Their study of 85 women with the condition, marked by an overwhelming and frequent urge to urinate, found that a few sessions of acupuncture improved these symptoms for many.
Women who received treatment to acupuncture “points” thought to affect bladder control, including areas in the lower back and abdomen, reported fewer trips to the bathroom and less urgency to urinate, on average, than their peers who had acupuncture at other sites on the skin.
Both groups reported improvement in urge incontinence, or urinary leakage.
Though the study results aren’t definitive, acupuncture may be worth a try for women with overactive bladder, said Dr. Sandra L. Emmons, the study’s lead author.
“We don’t have a good treatment for overactive bladder,” said Emmons, of Oregon Health and Science University in Portland.
Given that, and the fact that acupuncture has minimal side effects, she said she thinks there’s enough evidence to suggest it as a treatment option.
Emmons and colleague Dr. Lesley Otto report their findings in the July issue of the journal Obstetrics & Gynecology.
Acupuncture is among the most widely practiced forms of traditional or alternative medicine, with research showing it may aid in conditions such as arthritis and post-surgery nausea. Practitioners use fine needles to pierce the skin at specific points, and then manipulate the needle by hand or, in some cases, with electrical stimulation.
According to traditional Chinese medicine, acupuncture points are connected to pathways in the body that conduct energy, and stimulating the points promotes the flow of this energy. Modern research has suggested that acupuncture may work by altering signals among nerve cells or affecting the release of various chemicals of the central nervous system.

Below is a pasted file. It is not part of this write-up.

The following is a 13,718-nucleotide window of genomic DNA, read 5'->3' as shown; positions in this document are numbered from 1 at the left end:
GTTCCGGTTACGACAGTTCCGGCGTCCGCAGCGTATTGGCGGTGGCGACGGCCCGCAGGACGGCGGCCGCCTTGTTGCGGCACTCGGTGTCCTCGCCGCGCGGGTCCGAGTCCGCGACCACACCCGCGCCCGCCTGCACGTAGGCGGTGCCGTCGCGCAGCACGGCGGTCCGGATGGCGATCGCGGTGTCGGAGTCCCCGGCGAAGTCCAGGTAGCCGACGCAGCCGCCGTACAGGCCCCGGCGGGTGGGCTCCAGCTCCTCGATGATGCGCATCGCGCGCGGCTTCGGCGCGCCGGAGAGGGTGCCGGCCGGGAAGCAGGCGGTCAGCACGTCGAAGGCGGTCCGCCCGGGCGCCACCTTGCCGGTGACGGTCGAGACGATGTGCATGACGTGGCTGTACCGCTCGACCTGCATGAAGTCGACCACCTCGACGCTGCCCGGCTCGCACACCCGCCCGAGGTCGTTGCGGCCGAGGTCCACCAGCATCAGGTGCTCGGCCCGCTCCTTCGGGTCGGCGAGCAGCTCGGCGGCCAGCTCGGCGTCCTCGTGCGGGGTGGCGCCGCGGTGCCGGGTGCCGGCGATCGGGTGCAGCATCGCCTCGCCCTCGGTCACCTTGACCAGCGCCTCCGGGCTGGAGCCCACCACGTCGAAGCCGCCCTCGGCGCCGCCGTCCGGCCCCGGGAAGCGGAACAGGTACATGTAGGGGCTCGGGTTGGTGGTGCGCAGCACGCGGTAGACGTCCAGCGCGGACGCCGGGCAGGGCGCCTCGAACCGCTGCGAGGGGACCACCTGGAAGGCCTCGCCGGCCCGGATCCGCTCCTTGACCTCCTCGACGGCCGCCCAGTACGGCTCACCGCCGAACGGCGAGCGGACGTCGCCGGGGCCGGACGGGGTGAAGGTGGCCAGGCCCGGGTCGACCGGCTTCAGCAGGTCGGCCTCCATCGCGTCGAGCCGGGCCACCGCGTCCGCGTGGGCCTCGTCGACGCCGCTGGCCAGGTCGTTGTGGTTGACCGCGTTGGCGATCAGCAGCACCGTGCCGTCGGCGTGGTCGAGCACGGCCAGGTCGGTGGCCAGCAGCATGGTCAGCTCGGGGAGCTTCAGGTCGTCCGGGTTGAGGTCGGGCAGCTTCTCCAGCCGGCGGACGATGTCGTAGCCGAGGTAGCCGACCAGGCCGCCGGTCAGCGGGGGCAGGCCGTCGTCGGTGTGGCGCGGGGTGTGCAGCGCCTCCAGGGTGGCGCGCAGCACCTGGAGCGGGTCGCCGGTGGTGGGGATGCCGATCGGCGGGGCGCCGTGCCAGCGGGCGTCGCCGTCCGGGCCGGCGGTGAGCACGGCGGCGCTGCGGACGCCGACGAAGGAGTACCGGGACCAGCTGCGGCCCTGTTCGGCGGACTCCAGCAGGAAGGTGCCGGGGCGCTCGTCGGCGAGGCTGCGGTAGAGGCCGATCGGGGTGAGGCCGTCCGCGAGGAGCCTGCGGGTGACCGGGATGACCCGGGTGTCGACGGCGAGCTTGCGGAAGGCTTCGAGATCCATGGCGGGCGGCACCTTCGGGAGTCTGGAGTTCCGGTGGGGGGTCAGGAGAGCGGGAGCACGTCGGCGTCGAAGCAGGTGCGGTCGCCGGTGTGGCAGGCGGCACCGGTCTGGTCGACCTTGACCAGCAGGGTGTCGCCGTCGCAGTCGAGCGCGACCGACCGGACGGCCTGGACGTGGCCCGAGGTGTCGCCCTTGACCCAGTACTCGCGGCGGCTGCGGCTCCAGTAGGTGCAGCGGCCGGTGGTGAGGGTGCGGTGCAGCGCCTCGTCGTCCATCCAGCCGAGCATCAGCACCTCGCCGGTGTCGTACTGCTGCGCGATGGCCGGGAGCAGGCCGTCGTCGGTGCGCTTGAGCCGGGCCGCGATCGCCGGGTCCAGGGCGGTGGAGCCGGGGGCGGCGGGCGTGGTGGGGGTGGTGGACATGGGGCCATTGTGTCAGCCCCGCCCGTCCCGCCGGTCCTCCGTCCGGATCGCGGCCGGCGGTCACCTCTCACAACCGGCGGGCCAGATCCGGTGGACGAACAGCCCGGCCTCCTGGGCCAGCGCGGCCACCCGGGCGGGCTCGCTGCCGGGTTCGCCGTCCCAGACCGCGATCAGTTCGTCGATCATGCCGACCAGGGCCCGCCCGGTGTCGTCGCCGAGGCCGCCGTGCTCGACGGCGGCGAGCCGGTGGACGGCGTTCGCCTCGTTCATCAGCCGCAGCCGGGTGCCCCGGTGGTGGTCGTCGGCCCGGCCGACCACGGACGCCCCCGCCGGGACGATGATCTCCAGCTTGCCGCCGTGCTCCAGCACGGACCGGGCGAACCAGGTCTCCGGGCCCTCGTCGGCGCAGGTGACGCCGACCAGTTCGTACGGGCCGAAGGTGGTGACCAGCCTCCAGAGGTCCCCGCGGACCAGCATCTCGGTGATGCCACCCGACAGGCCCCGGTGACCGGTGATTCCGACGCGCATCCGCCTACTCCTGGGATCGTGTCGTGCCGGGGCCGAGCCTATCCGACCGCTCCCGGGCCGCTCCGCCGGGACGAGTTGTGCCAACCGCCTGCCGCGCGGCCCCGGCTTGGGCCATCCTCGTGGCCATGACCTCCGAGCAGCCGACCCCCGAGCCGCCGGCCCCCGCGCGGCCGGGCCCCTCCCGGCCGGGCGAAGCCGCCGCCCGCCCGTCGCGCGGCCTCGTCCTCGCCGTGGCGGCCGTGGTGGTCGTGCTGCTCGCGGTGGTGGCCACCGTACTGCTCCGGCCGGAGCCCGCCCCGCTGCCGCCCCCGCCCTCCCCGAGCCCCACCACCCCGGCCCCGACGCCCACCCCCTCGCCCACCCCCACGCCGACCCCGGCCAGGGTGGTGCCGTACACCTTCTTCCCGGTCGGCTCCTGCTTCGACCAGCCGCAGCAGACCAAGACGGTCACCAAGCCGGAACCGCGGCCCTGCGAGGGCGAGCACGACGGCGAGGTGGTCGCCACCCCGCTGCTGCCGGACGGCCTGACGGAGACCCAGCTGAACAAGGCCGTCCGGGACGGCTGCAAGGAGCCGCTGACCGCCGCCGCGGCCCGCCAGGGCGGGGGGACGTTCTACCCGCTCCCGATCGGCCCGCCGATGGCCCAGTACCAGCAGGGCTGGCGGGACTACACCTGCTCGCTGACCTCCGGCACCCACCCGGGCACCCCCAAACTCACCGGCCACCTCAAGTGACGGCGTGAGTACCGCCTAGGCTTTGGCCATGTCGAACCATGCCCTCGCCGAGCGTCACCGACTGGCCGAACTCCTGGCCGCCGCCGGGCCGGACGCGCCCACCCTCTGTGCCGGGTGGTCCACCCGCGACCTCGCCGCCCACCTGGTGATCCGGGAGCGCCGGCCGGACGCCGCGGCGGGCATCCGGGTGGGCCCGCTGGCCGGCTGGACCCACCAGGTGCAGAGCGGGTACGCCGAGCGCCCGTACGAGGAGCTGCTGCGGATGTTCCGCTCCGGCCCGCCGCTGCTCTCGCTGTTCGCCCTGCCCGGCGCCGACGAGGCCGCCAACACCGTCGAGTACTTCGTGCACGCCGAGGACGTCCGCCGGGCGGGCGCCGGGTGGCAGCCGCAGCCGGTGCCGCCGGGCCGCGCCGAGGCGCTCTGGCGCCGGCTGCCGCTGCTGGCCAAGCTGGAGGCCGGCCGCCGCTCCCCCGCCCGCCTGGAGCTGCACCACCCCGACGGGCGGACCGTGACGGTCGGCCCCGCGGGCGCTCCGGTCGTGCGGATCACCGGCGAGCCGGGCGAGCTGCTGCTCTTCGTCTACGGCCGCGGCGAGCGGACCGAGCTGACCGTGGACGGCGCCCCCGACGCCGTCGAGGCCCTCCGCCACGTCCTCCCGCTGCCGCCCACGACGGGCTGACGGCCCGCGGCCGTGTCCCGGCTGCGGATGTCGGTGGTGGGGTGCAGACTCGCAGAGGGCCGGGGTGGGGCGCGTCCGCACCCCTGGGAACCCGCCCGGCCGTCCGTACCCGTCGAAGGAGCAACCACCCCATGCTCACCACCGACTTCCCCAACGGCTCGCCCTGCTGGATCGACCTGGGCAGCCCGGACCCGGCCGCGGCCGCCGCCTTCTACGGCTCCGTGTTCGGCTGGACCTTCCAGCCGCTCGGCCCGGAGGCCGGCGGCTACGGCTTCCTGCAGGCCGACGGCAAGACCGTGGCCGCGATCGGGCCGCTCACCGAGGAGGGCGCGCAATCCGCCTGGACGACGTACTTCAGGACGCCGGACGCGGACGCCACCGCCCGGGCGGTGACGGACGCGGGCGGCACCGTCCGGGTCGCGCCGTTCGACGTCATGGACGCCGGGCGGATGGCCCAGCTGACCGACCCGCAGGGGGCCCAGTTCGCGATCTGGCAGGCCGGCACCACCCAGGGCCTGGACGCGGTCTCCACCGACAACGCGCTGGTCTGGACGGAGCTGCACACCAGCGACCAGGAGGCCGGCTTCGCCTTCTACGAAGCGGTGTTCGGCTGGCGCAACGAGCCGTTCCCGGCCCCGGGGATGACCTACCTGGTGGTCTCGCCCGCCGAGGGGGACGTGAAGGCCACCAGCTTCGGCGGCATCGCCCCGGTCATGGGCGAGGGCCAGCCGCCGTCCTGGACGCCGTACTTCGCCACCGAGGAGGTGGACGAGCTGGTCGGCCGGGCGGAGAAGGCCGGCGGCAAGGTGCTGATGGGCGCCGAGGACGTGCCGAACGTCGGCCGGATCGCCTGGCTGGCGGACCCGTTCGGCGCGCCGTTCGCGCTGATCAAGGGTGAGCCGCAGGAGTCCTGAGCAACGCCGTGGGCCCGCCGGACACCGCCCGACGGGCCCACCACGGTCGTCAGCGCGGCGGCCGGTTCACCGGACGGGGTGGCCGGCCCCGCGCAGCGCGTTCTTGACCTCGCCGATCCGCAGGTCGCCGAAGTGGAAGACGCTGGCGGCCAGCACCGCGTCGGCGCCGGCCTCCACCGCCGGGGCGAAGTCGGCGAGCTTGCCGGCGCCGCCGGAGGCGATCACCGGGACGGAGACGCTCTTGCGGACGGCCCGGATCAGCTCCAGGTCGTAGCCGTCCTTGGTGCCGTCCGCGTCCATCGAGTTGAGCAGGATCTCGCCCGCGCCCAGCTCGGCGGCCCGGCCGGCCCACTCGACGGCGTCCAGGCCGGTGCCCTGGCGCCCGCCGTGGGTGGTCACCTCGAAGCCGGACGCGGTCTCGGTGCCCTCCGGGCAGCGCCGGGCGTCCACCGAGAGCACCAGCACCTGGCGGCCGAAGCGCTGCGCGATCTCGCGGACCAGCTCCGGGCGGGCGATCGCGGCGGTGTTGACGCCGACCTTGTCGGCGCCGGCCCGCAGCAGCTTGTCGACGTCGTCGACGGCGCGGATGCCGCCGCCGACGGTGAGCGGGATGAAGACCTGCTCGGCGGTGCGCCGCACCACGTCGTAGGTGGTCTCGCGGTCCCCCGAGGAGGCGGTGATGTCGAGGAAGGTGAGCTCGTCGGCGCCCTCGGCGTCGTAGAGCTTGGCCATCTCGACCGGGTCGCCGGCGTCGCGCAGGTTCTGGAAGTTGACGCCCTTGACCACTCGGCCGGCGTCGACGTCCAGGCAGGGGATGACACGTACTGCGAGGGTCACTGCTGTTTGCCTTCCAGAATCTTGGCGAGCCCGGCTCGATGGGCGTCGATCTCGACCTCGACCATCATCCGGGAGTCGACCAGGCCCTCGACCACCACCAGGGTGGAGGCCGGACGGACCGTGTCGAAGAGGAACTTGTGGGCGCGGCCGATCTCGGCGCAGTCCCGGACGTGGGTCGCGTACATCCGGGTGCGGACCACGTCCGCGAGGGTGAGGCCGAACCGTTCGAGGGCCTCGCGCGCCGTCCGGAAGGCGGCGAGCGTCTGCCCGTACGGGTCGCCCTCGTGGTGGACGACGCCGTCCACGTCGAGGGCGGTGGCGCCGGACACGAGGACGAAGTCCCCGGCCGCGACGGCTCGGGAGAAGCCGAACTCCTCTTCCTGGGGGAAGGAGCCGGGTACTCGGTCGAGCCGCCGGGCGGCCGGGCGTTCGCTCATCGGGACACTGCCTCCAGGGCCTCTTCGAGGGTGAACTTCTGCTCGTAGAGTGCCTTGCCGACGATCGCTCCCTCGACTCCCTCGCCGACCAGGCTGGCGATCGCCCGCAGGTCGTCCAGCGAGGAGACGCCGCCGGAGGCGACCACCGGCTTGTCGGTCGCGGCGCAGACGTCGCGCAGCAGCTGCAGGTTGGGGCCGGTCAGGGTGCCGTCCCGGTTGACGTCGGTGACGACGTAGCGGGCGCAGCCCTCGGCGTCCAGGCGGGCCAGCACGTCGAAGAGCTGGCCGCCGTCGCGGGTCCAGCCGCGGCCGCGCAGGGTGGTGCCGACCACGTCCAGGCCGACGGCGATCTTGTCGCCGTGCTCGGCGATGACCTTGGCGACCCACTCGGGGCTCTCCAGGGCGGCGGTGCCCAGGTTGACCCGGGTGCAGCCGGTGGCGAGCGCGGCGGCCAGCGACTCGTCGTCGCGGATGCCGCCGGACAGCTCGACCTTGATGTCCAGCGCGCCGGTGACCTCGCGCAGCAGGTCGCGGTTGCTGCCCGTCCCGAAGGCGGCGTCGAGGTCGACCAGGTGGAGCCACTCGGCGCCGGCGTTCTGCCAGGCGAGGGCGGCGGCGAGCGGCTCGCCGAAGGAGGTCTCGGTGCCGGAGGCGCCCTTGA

The procedure may help overactive bladder symptoms by decreasing nerve stimulation to the bladder, Emmons said.
For their study, she and Otto recruited 85 women with symptoms of overactive bladder with urge incontinence; they made at least eight trips to the bathroom a day, often had an urgent need to urinate, and regularly had problems with leaking.
The women were randomly assigned to receive either acupuncture to sites associated with bladder function - on the inner leg, low back, lower abdomen and outer knee - or “placebo” acupuncture to other sites on the body.
After four weekly sessions, women who received the bladder-targeting acupuncture had a drop-off in both frequency and urgency symptoms. There was no clear benefit in the other acupuncture group.
On the other hand, incontinence problems waned significantly in both groups. The reason for this is unclear, but it’s possible, Emmons said, that had the study been larger, it would have detected a benefit of the bladder-specific acupuncture technique over the other.
It’s unclear how long the effects on bladder symptoms may last. In addition, Emmons noted, more research is needed to see whether acupuncture could be more effective if combined with medication or other available treatments.
SOURCE: Obstetrics & Gynecology, July 2005.
Revision date: June 18, 2011
Last revised: by Andrew G. Epstein, M.D.